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This eBook from the Gutenberg Project consists of approximately 241 pages of information about The Atlantic Monthly, Volume 06, No. 33, July, 1860.

This sylvan lodge was cheered and refined by the presence of his wife and children, whose daily household occupations were assisted by numerous servants chosen from the warm-hearted people who had left their own Green Isle to find a home in this wilderness.

Amidst such scenes and the duties of her station we may suppose that Mrs. Talbot, a lady who could not but have relinquished many comforts in her native land for this rude life of the forest, found sufficient resource to quell the regrets of many fond memories of the home and friends she had left behind, and to reconcile her to the fortunes of her husband, to whom, as we shall see, she was devoted with an ardor that no hardship or danger could abate.

Being the dispenser of her husband’s hospitality,—­the bread-giver, in the old Saxon phrase,—­the frequent companion of his pastime, and the bountiful friend, not only of the families whose cottages threw up their smoke within view of her dwelling, but of all who came and went on the occasions of business or pleasure in the common intercourse of the frontier, we may conceive the sentiment of respect and attachment she inspired in this insulated district, and the service she was thus enabled to command.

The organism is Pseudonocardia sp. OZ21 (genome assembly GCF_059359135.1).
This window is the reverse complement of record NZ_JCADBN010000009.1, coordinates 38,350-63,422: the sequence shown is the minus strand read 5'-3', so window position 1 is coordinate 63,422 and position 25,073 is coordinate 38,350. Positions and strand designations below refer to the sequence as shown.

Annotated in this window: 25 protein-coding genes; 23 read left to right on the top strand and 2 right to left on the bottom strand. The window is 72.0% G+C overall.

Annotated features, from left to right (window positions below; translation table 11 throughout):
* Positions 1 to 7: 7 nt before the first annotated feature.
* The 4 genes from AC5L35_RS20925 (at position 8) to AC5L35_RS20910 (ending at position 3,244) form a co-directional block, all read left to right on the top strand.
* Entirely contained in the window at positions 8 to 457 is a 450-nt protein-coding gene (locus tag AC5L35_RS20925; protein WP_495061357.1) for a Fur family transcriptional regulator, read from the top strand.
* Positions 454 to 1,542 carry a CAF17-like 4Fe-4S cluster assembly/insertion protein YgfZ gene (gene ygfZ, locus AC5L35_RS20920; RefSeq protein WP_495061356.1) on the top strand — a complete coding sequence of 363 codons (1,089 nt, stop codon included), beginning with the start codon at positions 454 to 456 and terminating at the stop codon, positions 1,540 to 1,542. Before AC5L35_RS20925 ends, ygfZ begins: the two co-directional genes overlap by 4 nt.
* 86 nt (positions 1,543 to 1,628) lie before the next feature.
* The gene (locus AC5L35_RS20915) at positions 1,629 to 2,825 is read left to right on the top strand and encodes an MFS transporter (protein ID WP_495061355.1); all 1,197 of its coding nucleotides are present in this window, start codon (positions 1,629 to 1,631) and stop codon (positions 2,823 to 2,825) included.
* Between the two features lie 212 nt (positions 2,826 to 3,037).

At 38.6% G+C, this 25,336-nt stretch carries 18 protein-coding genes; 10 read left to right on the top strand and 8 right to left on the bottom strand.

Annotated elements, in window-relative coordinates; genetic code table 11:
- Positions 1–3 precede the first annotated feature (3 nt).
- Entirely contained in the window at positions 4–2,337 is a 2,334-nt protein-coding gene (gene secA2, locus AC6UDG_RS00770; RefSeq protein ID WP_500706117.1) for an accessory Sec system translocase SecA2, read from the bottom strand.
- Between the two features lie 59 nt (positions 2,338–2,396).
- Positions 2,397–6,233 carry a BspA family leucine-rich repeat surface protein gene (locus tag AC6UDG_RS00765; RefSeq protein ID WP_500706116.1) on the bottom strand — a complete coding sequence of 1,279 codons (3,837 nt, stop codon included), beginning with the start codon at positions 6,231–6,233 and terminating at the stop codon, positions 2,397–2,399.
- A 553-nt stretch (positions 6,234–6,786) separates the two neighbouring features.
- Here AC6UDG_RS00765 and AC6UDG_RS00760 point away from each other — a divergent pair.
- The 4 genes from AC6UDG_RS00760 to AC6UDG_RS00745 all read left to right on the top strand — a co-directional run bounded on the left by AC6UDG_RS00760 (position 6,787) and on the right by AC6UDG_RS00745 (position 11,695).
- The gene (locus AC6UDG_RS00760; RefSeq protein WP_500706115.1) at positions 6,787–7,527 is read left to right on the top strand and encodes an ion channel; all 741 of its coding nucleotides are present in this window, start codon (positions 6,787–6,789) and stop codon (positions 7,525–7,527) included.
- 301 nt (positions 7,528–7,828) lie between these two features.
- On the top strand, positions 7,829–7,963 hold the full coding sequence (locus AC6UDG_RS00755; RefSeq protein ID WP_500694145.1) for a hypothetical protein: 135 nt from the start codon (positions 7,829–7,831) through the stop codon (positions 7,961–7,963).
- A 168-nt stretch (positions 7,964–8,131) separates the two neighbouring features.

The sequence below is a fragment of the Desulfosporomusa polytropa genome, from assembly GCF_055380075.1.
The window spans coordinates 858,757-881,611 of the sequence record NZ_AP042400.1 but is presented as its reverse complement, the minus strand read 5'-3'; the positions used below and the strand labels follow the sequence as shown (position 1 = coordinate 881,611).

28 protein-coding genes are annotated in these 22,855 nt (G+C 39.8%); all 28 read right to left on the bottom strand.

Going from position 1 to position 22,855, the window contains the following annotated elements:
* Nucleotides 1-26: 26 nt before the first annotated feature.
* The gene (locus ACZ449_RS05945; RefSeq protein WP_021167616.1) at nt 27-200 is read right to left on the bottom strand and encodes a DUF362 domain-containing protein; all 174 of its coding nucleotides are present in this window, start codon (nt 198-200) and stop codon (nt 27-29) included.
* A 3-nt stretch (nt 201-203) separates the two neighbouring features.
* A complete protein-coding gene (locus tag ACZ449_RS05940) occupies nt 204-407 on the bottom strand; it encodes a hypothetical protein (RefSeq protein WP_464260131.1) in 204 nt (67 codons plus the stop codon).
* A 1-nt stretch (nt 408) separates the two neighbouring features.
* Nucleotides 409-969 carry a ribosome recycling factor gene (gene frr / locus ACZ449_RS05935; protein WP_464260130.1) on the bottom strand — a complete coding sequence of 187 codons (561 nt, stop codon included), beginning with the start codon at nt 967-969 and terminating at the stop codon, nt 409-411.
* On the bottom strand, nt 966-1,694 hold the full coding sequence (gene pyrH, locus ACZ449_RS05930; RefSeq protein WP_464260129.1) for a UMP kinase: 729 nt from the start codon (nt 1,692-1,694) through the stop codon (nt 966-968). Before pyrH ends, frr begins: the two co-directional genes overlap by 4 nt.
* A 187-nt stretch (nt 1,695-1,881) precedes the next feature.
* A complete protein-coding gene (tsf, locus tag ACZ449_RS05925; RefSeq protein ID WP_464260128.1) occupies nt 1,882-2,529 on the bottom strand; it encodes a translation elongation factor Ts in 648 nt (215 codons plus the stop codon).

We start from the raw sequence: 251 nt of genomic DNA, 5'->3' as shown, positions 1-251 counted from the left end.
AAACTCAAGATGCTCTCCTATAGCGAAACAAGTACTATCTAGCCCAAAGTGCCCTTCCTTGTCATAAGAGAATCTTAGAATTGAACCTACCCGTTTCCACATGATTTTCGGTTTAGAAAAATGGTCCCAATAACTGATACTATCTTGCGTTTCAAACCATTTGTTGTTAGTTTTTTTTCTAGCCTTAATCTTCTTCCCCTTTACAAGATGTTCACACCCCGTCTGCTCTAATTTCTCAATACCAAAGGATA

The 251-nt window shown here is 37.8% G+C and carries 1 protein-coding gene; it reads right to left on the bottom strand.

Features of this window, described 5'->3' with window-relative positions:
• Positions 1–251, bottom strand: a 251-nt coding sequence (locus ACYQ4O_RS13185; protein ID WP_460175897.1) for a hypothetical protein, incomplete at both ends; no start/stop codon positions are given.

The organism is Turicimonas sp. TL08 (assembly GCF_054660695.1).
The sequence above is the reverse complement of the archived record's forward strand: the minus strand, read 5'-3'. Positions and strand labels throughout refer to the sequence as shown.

This is but a fancy picture, it is true, of the home of Talbot, which, for want of authentic elements of description, I am forced to draw.  It is suggested by the few scattered glimpses we get in the records of his position and circumstances, and may, I think, be received at least as near the truth in its general aspect and characteristic features.

He was undoubtedly a bold, enterprising man,—­impetuous, passionate, and harsh, as the incidents of his story show.  He was, most probably, a soldier trained to the profession, and may have served abroad, as nearly all gentlemen of that period were accustomed to do.  That he was an ardent and uncompromising partisan of the Proprietary in the dissensions of the Province seems to be evident.  I suppose him, also, to have been warm-hearted, proud in spirit, and hasty in temper,—­a man to be loved or hated by friend or foe with equal intensity.  It is material to add to this sketch of him, that he was a Roman Catholic,—­as we have record proof that all the Deputy Governors named in the recent commission were, I believe, without exception,—­and that he was doubtless imbued with the dislike and indignation which naturally fired the gentlemen of his faith against those who were supposed to be plotting the overthrow of the Proprietary government, by exciting religious prejudice against the Baltimore family.

[To be continued.]

HUNTING A PASS.

A SKETCH OF TROPICAL ADVENTURE.

[Continued.]

CHAPTER II.

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